Executives from the embattled Children and Youth Investment Trust Corp. appeared before a D.C. Council committee today for a budget oversight hearing — the group’s first appearance under the klieg lights since it ousted CEO Ellen London earlier this month.
Jim Graham (D-Ward 1), chairman of the Human Services panel, had questions about London’s ouster — part of a shakeup following revelations about the Trust’s role in the embezzlement scheme masterminded by former council member Harry Thomas Jr.
But there were few answers to his questions. For one, none of the Trust’s board members attended the hearing. For another, none of the executives who attended — including interim CEO Mary A. Terrell — could speak to the reasons behind the ouster. Terrell said only that she was asked to take over as CEO only days before London was unexpectedly fired — a move that unfolded with “some element of serious awkwardness,” Graham said.
Graham was also interested in hearing from executives on how exactly they are safeguarding the Trust’s money — most of which comes from the D.C. government. But there, too, he was left less than satisfied.
An audit of the fiscal 2010 books is still underway, the group’s controller testified, and Graham wanted more information about the Trust’s grant management than what was readily on hand. The controller, Michael Ahearn, at one point described finding $1.1 million in unspent funds in the group’s accounts.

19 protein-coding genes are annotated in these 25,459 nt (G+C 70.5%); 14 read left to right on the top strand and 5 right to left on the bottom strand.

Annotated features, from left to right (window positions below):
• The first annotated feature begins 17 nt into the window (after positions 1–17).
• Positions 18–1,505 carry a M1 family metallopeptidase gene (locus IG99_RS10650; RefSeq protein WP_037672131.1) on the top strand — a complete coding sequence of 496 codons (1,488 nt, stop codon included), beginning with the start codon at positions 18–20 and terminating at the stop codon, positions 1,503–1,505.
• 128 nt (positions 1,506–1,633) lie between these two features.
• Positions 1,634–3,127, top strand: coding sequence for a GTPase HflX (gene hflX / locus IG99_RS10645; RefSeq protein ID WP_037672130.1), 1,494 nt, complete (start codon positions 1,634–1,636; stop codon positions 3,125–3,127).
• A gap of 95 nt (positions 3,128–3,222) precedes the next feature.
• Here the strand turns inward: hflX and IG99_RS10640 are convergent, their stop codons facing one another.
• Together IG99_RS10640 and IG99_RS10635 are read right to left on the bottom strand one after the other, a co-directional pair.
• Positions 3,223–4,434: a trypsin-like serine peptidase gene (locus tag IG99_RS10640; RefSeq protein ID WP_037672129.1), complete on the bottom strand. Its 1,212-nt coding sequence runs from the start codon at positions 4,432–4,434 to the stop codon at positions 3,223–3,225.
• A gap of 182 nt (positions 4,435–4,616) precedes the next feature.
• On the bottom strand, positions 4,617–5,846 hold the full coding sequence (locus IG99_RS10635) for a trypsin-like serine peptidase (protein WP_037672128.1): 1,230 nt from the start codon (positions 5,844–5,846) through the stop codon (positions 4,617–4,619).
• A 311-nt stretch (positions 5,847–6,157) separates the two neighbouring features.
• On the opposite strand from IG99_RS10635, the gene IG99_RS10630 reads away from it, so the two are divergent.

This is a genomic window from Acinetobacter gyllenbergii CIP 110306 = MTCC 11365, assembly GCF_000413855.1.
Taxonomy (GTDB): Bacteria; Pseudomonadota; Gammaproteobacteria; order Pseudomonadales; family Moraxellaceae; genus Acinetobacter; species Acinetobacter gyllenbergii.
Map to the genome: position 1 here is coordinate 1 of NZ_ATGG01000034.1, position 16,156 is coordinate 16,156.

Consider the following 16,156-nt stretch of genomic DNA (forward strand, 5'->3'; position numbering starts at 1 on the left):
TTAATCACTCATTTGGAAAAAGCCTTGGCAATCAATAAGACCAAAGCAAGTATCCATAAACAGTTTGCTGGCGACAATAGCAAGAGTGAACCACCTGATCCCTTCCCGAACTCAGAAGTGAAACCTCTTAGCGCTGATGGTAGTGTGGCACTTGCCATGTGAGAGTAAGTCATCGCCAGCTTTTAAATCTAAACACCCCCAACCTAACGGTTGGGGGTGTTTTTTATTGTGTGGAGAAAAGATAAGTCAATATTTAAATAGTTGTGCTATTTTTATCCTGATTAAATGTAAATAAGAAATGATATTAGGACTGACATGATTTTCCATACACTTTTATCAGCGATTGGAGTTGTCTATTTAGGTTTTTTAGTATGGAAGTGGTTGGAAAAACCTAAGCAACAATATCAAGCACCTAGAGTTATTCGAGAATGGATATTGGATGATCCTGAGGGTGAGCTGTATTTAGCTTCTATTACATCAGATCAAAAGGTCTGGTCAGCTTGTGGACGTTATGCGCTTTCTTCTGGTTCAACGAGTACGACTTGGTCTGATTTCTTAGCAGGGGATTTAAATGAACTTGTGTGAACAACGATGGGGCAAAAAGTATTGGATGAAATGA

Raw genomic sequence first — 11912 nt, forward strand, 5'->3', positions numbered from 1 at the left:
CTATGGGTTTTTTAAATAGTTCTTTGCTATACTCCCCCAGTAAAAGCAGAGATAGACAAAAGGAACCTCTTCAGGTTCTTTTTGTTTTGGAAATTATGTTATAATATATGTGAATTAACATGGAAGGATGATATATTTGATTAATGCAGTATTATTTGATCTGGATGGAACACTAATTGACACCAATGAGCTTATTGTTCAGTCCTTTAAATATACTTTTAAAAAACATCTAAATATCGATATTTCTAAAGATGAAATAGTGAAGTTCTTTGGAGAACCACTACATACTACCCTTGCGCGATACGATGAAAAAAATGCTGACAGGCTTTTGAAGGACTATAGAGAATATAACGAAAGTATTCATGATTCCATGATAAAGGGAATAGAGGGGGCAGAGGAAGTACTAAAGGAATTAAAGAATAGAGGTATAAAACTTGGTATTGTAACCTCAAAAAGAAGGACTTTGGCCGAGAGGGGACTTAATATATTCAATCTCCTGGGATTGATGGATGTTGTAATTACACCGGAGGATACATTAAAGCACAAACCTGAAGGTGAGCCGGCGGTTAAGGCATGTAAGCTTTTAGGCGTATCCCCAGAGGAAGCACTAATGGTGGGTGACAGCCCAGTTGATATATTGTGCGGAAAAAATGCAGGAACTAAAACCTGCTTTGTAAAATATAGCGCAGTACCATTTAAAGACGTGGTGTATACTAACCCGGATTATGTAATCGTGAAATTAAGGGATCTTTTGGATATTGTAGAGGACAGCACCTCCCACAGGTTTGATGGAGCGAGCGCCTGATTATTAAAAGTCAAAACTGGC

Ahearn said it was “not that easy” to determine the origins of those funds or to trace various other transactions. “There’s a lot of money going in and out all the time,” he said.
That, needless to say, is not a satisfactory posture for a group that is nominally independent but is reliant on the city government for the vast majority of its funding.
What’s clear is that after the Thomas theft, Graham and other politicos are looking to keep a tighter rein on the Trust, even as people inside and outside the group lament political meddling that culminated in the Thomas scandal. That could mean changing the current governance model, where accountability is vested in the quasi-public nonprofit’s board — a politically appointed board that, in recent years, has met irregularly and infrequently.
Pressure to shake things up is likely only to build in the next couple of weeks. Graham said on WAMU-FM Friday that he expects to release findings of his own investigation into the Trust’s grant oversight by the end of this week. Thomas is set to be sentenced next week, on May 3.